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Android Trojan Hijacks Social Media Accounts

Researchers at the zLabs team at mobile security company Zimperium have uncovered a new Android Trojan that’s goal is to hijack the social media profiles of its victims. The malware has been dubbed FlyTrap and has affected over 140 countries since March 2021 and spread to over 10,000 victims. By using a lure in a phishing email, the threat actors trick victims into signing into their Facebook account through Facebook’s Single Sign-On (SSO) and proceeds to steal personal details such as location, IP Address, and injects malicious JavaScript code onto the victim’s device. The malware spreads using the victim’s social media credibility through personal messaging with links to the Trojan, as well as spreading propaganda or disinformation campaigns. Since FlyTrap uses Facebook’s legitimate SSO, it does not allow the threat actor to steal the login credentials for the account. All the stolen information from victims is sent to the Command and Control (C2) server that is run by the threat actors. Researchers found that the C2 servers were not probably secured, allowing anyone to access the information on them. The threat actor is believed to be based out of Vietnam. Researchers informed Google of the trojan, and they removed the malicious apps spreading the malware from the Google Play Store, but some apps are still available on third-party stores.

Analyst Notes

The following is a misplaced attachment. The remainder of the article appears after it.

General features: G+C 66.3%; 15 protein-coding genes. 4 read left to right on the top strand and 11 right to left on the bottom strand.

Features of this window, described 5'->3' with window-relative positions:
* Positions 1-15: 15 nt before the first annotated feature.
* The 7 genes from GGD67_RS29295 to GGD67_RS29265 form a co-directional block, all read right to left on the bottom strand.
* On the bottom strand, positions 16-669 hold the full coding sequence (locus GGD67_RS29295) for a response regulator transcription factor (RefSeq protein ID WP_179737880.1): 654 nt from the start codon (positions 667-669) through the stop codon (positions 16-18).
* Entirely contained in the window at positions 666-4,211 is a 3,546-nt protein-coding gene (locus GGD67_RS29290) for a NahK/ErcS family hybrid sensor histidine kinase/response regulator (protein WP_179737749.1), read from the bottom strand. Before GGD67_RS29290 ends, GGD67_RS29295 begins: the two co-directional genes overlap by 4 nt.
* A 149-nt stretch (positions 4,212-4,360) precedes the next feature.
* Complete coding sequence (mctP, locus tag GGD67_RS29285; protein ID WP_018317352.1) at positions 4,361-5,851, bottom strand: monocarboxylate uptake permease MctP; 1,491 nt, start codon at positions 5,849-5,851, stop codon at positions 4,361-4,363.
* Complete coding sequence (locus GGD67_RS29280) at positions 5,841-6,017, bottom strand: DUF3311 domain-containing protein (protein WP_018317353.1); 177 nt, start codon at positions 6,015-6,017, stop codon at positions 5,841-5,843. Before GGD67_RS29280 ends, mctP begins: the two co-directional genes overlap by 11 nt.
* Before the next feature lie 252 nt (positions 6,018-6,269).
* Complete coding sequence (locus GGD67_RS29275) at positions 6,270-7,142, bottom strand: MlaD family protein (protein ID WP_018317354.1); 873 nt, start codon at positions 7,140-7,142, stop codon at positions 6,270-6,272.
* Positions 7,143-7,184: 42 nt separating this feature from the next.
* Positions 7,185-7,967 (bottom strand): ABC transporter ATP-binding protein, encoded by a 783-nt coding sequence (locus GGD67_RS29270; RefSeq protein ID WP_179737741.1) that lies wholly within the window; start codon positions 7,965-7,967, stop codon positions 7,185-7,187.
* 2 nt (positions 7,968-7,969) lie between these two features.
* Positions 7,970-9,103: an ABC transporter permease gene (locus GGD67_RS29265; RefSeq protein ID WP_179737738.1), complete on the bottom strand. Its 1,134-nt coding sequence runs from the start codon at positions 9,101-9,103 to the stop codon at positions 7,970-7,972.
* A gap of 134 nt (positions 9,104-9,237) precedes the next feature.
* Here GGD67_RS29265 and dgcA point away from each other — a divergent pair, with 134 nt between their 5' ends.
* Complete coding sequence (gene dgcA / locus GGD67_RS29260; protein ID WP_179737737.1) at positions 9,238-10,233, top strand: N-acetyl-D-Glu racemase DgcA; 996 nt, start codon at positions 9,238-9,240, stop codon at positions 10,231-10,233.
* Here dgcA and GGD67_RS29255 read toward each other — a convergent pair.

Anyone that uses Android devices is at risk for this attack. People should ensure that when downloading apps on their mobile devices, they are doing so from authorized app stores and not unknown third-party stores. Google does a good job at identifying malicious apps and taking them down from the play store, whereas other app stores might not be as strict. Anytime someone receives an email from an unknown sender they should be cautious of any links in the email and not click on them without first verifying the sender. The lures in this case included an offer for free Netflix or Google AdWords as well as asking recipients to vote on their favorite soccer team. When using social media, people should understand that it is possible for these accounts to be taken over and if they normally do not communicate through the social media platforms with certain people, they should not open messages from them without confirming with the account owner that they meant to send the message. Companies that offer Android devices to employees should make sure the devices have security settings and controls on them to identify when malware has been downloaded and stop the download of apps from unknown sources.


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